In an appeal submitted to a Russian judge, Wall Street Journal writer Evan Gershkovich argued that he should not be detained in jail pending trial on espionage accusations.
The judge, however, did not buy his case.
Gershkovich, a young journalist at 31 years old, is the youngest American to be imprisoned in Russia on espionage suspicions since the end of the cold war. He faces a possible prison term of up to 20 years if proven guilty.
His lawyers asked the court to release him on a bond of 50 million roubles (roughly $620,000) or place him under home arrest, but their requests were denied. Gershkovich is now being held at Moscow’s Lefortovo prison.
Many dissidents and prominent prisoners lived in this KGB-run prison during the Soviet era. Tatiana Nozhkina, Gershkovich’s lawyer, told Reuters that her client spends much of his time behind bars immersed in the canon of Russian literature.
U.S. Ambassador to Russia Lynne Tracy visited with Gershkovich on Monday. Since his imprisonment, this was the first time any US diplomats had seen Gershkovich. The United States is once again insisting that Gershkovich be released immediately.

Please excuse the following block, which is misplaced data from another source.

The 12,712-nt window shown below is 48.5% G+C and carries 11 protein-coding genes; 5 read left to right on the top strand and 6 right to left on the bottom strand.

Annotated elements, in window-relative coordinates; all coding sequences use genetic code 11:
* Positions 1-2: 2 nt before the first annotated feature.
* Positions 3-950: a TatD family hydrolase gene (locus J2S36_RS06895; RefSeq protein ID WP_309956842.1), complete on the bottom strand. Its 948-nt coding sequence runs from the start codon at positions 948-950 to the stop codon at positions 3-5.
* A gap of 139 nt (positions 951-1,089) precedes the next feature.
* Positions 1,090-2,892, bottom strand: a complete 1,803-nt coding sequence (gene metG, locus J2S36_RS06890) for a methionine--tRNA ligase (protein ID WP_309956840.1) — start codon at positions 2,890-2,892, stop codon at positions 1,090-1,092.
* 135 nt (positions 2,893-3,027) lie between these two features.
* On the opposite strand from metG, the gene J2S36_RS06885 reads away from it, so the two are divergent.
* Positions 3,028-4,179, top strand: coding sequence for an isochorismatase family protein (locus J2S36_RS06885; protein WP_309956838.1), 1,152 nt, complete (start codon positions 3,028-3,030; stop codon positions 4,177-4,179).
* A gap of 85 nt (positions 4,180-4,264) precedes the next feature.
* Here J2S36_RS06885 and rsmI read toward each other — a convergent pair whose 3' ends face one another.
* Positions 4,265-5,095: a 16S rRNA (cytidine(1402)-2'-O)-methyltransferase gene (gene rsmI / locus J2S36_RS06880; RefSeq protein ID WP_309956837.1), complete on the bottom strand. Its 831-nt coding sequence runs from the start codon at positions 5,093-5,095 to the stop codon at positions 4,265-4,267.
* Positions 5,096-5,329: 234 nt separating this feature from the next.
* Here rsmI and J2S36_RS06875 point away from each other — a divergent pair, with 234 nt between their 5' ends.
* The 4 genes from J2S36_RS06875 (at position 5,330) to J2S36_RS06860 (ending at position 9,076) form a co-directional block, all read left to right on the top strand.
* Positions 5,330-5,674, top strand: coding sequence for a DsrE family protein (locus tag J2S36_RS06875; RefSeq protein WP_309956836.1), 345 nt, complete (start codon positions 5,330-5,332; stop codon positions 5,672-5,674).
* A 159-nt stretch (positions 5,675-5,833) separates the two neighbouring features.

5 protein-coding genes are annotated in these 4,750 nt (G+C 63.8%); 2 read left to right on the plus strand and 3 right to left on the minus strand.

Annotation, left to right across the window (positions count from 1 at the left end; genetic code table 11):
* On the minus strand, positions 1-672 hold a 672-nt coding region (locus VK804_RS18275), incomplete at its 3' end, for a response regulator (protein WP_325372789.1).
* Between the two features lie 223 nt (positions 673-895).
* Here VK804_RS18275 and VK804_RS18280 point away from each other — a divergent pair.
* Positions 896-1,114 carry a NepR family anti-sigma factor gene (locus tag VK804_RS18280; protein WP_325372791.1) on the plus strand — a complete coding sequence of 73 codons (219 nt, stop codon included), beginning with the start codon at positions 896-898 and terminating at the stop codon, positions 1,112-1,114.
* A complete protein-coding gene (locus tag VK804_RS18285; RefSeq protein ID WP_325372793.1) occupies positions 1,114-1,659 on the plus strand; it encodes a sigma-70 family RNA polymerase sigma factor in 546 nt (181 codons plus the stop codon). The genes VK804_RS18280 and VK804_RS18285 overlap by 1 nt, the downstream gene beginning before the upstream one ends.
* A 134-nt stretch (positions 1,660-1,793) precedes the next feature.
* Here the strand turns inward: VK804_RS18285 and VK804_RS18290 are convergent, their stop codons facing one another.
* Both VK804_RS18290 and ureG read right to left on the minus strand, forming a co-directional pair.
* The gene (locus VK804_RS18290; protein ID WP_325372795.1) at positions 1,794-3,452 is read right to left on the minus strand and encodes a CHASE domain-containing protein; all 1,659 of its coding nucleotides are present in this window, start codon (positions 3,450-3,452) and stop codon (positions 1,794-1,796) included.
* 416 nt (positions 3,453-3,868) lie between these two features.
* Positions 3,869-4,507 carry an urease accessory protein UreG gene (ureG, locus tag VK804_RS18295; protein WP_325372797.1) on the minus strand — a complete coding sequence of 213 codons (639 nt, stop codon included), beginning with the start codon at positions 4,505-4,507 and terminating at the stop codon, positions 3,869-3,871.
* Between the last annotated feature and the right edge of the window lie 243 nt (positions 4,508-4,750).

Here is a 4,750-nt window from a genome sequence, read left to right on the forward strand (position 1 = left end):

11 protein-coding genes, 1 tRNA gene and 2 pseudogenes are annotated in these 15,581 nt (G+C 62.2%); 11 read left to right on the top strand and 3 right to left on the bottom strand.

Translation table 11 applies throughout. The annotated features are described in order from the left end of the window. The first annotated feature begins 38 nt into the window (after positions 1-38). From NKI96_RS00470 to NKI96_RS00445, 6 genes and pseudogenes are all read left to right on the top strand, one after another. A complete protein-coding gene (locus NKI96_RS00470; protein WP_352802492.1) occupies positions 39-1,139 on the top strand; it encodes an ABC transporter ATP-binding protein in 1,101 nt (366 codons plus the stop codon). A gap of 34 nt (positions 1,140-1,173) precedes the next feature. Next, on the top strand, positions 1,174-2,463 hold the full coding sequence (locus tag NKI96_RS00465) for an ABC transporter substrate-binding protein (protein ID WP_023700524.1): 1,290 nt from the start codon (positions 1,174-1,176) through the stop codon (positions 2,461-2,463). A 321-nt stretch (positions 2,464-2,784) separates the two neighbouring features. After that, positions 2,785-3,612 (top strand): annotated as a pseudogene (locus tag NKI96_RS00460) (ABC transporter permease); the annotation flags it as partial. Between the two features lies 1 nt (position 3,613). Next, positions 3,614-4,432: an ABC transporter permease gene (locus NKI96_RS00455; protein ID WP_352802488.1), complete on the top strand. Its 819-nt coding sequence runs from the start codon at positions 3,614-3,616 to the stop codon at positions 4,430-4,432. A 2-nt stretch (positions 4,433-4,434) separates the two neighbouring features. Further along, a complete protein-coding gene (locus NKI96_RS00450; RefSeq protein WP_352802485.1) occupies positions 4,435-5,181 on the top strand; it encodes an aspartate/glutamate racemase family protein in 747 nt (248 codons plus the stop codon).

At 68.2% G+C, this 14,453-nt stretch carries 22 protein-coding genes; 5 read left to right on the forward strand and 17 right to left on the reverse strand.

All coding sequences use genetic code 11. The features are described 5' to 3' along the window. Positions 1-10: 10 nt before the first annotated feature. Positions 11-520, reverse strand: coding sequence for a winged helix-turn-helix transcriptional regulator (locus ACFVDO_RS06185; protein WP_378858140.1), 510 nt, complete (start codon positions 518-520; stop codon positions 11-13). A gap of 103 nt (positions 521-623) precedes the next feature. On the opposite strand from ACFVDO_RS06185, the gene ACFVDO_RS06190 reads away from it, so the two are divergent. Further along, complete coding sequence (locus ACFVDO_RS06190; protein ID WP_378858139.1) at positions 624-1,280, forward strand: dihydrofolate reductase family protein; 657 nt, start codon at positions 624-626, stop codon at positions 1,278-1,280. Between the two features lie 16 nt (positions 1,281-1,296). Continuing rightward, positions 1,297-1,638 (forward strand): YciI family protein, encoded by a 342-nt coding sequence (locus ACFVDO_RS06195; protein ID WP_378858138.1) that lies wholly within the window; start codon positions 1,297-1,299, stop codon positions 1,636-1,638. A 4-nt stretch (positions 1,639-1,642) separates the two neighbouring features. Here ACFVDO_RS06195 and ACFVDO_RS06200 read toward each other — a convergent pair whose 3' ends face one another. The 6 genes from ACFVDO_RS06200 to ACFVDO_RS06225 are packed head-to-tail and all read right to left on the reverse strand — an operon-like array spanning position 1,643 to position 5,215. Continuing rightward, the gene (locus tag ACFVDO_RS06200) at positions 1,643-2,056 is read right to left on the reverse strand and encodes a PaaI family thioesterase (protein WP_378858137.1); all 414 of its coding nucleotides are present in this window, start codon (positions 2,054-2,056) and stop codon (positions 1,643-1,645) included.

Representatives from the United States were in court to observe the proceedings and requested regular consular access to Gershkovich. On Monday, the United States and more than 40 other countries released a joint statement condemning Russia’s “efforts to limit and intimidate the media” and expressing concern over the arrest. Russia has denied the charges, and many media outlets and rights groups have called for his release.
Russia’s authoritarian internal policy directly results from the conflict with Ukraine, which has been ongoing since Moscow’s invasion.
On Tuesday, Russia’s foreign ministry contacted its American, British, and Canadian counterparts to raise “crude interference in Russia’s affairs and activities that are not compatible with diplomatic status.”
In 2020, former marine Paul Whelan was convicted of espionage, and the United States government is seeking his release.